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University More Than Doubles Full-Time Faculty Body Over Past Decade

NEW YORK, October 9, 2009—The New School has announced the appointment 53 new full-time faculty members for 2009-10 academic year. The university has now successfully more than doubled the number full-time faculty over the past decade. These appointments are part of larger effort at The New School to strengthen faculty culture and leadership, and encourage cross-disciplinary education.

According to the Almanac of Higher Education, which reports on higher education trends, the ratio of full-time to part-time faculty at universities nationwide has been on the decline for a number of years. At The New School, which has historically relied on part-time faculty, this trend is reversing. Over the past decade alone, there has been more than 140% growth in the full-time faculty body. With these new hires, the number of full-time faculty at the university now totals 375. Of the 53 full-time faculty hires this year, 24 are newly created positions. With more than 10,200 undergraduate and graduate degree-seeking students, The New School is comprised of eight divisions offering more than 70 degree programs in the fields of liberal arts and social sciences, performance arts, management, and design.

"At a time when most universities are scaling back, we are hiring new full-time faculty at an unprecedented rate, expanding our academic offerings, and moving forward with ambitious new capital projects," said New School President Bob Kerrey. "Our solid financial position and strong enrollment numbers allow us to continue transforming The New School into a model of progressive interdisciplinary learning, unfettered by the economic crisis that is paralyzing much of higher education."

The New School is developing a new university center that will serve as a focal point of the campus and house important amenities including a new library and interdisciplinary learning spaces. The university is also creating new cross-divisional academic programs in urban and international studies, and recently launched a new program in environmental studies. Reflecting this academic vision, the newly appointed faculty members come from a broad range of disciplines, from the social sciences and liberal arts, to art and design and the performing arts, and management and urban policy.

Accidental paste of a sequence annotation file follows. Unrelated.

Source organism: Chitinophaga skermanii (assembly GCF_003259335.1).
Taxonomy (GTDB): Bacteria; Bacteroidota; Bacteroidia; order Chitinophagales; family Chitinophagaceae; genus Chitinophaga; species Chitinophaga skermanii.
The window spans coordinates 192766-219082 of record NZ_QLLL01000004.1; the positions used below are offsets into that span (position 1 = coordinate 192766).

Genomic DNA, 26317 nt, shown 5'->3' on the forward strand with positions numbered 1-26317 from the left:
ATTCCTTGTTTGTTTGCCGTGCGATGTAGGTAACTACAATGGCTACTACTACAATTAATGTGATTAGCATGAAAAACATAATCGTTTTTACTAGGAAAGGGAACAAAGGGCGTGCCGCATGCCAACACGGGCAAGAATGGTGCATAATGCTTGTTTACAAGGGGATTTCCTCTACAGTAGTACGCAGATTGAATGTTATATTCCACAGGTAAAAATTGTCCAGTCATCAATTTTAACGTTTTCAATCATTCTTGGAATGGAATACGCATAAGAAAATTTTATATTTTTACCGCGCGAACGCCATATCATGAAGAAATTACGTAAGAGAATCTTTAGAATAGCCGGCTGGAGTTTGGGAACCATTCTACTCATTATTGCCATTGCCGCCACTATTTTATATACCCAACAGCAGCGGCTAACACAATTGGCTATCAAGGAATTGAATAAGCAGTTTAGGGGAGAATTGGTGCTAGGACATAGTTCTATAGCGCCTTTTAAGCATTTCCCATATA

"I work with many universities across the country, and what The New School is doing is quite remarkable," said Jack Maguire, chairman of Maguire Associates, a leading higher education market research and consulting company. "Because so few universities are in a position to hire this year, The New School has the opportunity to draw new faculty from an unusually strong pool of applicants, simultaneously growing its faculty in both quality and quantity."

"These new faculty embody the core values of The New School: unwavering inquiry and a committment to academic excellence," said New School Provost Tim Marshall. "They include a leading thinker on social entrepreneurship, Michelle Kahane, who joins The New School from the Clinton Global Initiative; renowned international artist Andrea Geyer; celebrated Indian writer Siddhartha Deb; and accomplished illustrator and Pulitzer-Prize nominee Lauren Redniss. Although they come from diverse academic and professional backgrounds, they share a common commitment to the university's founding principles of civic engagement and academic freedom."

The appointments are across the university's eight schools, which include Parsons The New School for Design, Eugene Lang College The New School for Liberal Arts, The New School for Social Research, The New School for General Studies, Milano The New School for Management and Urban Policy, The New School for Drama, The New School for Jazz and Contemporary Music, and Mannes College The New School for Music.

For a full list of new full-time faculty members for 2009-2010, please visit

About The New School
Located in the heart of New York's Greenwich Village, The New School is a center of academic excellence where intellectual and artistic freedoms thrive. The 10,200 matriculated students and more than 6,400continuing education students who attend the university's eight schools enjoy a disciplined education supported by small class sizes, superior resources, and renowned working faculty members who practice what they teach. For more information, please visit